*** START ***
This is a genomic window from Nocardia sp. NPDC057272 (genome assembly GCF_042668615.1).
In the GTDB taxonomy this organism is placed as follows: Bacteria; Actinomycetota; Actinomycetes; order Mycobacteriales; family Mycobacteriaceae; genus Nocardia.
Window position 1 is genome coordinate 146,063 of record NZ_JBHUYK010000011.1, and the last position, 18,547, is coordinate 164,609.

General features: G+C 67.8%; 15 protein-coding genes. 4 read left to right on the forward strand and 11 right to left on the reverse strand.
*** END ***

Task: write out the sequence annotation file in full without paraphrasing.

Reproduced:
This is a genomic window from Nocardia sp. NPDC057272 (genome assembly GCF_042668615.1).
In the GTDB taxonomy this organism is placed as follows: Bacteria; Actinomycetota; Actinomycetes; order Mycobacteriales; family Mycobacteriaceae; genus Nocardia.
Window position 1 is genome coordinate 146,063 of record NZ_JBHUYK010000011.1, and the last position, 18,547, is coordinate 164,609.

General features: G+C 67.8%; 15 protein-coding genes. 4 read left to right on the forward strand and 11 right to left on the reverse strand.